One of Adobe Audition’s strengths is its ability to perform operations on many files at once, whether transcoding uncompressed WAV files to MP3, ensuring a dozen audio files are of legal broadcast loudness levels, or applying a full recorded favorite consisting of a dozen or more actions. Audition does this quickly, taking advantage of your multicore or multiple CPU workstations to process multiple files simultaneously, and offers template-based naming and storage so you can organize your files based on their metadata. We’ve received several comments recently from users who are asking for a crash course on filename templates as the documentation does not delve that deep, so I’m happy to shed a bit more light on that today.
Posts tagged "Audition"
While chatting with many of our users at NAB, IBC, and AES, it’s clear that loudness measurement and conformity is a crucial element in preparing their content for broadcast. The CALM Act in the USA, and similar acts in countries around the world, enforce strict requirements on loudness measurement of content, with many standards such as ITU BS.1770, EBU R128, ARIB TR-B32, or ATSC A/85. Unlike the old days, where editors just had to make sure their levels didn’t go into the read, the new standards can require significantly more attention while mixing, or may benefit from post-processing tools which can automate the workflow.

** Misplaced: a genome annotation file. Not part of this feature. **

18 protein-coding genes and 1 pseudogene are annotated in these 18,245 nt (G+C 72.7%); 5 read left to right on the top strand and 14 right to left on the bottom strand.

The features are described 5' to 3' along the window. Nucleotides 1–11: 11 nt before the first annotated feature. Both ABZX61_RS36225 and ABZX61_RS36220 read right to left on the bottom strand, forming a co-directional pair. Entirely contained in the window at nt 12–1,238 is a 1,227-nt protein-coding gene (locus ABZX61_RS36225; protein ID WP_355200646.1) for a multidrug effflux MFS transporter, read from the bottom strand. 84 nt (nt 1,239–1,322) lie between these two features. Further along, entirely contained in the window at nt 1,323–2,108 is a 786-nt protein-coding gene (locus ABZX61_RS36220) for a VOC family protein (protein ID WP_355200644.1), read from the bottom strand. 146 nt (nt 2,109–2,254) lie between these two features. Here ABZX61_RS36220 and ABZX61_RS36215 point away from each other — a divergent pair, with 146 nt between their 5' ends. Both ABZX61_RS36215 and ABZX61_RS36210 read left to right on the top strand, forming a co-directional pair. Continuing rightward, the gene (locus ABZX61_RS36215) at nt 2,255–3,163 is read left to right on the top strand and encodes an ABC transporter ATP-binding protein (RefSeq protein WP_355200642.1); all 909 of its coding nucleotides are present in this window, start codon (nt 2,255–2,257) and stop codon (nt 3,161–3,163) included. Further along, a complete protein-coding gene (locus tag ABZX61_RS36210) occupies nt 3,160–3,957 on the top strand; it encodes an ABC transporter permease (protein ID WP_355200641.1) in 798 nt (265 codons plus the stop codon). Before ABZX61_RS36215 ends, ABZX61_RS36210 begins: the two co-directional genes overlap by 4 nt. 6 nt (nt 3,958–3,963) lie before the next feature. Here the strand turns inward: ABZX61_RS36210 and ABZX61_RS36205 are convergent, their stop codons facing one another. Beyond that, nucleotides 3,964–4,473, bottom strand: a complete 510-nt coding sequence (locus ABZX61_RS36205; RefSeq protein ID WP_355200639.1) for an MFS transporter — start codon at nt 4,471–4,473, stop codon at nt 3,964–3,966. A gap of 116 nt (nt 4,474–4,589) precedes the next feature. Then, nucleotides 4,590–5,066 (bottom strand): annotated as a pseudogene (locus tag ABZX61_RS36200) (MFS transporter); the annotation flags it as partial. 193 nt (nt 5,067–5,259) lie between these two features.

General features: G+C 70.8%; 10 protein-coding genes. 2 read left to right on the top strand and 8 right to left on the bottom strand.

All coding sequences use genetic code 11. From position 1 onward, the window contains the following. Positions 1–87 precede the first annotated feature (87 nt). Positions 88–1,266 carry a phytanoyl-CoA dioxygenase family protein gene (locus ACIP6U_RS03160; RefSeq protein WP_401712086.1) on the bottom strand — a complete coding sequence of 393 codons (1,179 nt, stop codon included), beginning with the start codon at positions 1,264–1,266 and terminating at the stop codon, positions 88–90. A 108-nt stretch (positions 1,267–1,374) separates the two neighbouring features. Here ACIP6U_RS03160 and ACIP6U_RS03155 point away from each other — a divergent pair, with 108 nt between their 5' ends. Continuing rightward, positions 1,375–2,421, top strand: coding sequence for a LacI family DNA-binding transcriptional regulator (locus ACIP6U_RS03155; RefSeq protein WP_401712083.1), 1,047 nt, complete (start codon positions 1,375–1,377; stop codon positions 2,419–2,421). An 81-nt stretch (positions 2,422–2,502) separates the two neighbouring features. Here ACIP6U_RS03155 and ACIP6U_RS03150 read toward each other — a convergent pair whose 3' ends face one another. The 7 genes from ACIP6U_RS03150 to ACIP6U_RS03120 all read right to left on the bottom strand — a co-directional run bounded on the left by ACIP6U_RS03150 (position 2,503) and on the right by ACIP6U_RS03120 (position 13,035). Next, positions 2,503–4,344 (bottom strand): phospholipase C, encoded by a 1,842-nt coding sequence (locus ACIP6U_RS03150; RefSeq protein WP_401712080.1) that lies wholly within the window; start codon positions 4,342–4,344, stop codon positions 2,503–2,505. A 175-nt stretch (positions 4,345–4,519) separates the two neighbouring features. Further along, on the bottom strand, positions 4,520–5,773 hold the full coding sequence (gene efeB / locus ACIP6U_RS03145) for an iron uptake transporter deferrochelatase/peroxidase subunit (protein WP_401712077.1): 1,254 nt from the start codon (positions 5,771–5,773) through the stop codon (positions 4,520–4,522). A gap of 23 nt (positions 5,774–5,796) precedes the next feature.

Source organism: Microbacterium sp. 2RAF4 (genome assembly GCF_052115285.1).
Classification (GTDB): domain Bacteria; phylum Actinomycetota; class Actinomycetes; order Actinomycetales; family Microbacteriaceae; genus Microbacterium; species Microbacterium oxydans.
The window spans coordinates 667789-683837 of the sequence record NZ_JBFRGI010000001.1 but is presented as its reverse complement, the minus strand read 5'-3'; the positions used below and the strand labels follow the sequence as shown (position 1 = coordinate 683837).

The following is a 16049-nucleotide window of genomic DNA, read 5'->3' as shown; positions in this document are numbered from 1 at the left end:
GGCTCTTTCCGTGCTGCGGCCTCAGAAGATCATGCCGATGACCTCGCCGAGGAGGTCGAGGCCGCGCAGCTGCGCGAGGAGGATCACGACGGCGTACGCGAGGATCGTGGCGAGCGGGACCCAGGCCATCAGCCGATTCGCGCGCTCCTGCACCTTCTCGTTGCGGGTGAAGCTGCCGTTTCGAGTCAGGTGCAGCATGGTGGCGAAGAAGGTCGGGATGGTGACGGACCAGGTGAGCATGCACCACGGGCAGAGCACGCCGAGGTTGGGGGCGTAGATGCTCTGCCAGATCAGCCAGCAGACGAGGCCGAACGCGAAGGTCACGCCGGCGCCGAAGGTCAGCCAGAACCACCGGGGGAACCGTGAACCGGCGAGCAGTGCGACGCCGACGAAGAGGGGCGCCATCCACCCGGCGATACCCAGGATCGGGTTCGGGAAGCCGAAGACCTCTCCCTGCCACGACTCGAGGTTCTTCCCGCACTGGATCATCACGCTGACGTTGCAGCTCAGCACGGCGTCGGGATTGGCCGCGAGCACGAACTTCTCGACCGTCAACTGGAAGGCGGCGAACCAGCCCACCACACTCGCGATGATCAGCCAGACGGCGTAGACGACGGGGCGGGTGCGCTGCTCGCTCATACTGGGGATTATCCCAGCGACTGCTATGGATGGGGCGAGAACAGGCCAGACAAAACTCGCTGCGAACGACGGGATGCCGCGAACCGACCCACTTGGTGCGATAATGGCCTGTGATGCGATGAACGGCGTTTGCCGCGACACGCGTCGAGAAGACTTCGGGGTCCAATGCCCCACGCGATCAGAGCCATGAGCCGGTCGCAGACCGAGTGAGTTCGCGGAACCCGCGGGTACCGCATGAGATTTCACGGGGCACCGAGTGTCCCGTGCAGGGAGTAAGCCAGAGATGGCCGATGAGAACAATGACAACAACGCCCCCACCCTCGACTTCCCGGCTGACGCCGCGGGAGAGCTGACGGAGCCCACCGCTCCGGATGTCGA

Adobe Audition CC offers several loudness measurement and correction tools, which editors can easily utilize as they work or export their final content. But this can often be a nuisance, especially in fast-paced newsrooms, and can be prone to the accidental neglectful save without ensuring the content meets station or regulatory standards. But it’s easy to insert a step in the path from editor to playback where content can be batch processed, and we’re hearing from users who are using a seat of Audition as a Loudness Correction Appliance! When this was brought to my attention, I wanted to make sure we shared it ASAP as it can literally save time and minimize the possibility of non-standard content making it to the airwaves.